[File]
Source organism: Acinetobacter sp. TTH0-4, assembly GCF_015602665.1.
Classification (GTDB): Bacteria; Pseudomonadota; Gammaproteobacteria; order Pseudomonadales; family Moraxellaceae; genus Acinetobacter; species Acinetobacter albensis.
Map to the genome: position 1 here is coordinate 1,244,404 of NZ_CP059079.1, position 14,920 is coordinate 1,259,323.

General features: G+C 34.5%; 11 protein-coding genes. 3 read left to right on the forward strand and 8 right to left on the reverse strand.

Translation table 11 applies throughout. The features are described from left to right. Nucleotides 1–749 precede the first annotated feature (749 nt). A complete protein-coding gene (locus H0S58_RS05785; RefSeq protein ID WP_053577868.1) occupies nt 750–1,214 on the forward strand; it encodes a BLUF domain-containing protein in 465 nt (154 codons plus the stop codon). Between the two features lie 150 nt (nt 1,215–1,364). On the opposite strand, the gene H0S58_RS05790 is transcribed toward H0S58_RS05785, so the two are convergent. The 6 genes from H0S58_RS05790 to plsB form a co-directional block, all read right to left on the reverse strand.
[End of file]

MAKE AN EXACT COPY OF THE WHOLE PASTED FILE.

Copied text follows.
Source organism: Acinetobacter sp. TTH0-4, assembly GCF_015602665.1.
Classification (GTDB): Bacteria; Pseudomonadota; Gammaproteobacteria; order Pseudomonadales; family Moraxellaceae; genus Acinetobacter; species Acinetobacter albensis.
Map to the genome: position 1 here is coordinate 1,244,404 of NZ_CP059079.1, position 14,920 is coordinate 1,259,323.

General features: G+C 34.5%; 11 protein-coding genes. 3 read left to right on the forward strand and 8 right to left on the reverse strand.

Translation table 11 applies throughout. The features are described from left to right. Nucleotides 1–749 precede the first annotated feature (749 nt). A complete protein-coding gene (locus H0S58_RS05785; RefSeq protein ID WP_053577868.1) occupies nt 750–1,214 on the forward strand; it encodes a BLUF domain-containing protein in 465 nt (154 codons plus the stop codon). Between the two features lie 150 nt (nt 1,215–1,364). On the opposite strand, the gene H0S58_RS05790 is transcribed toward H0S58_RS05785, so the two are convergent. The 6 genes from H0S58_RS05790 to plsB form a co-directional block, all read right to left on the reverse strand.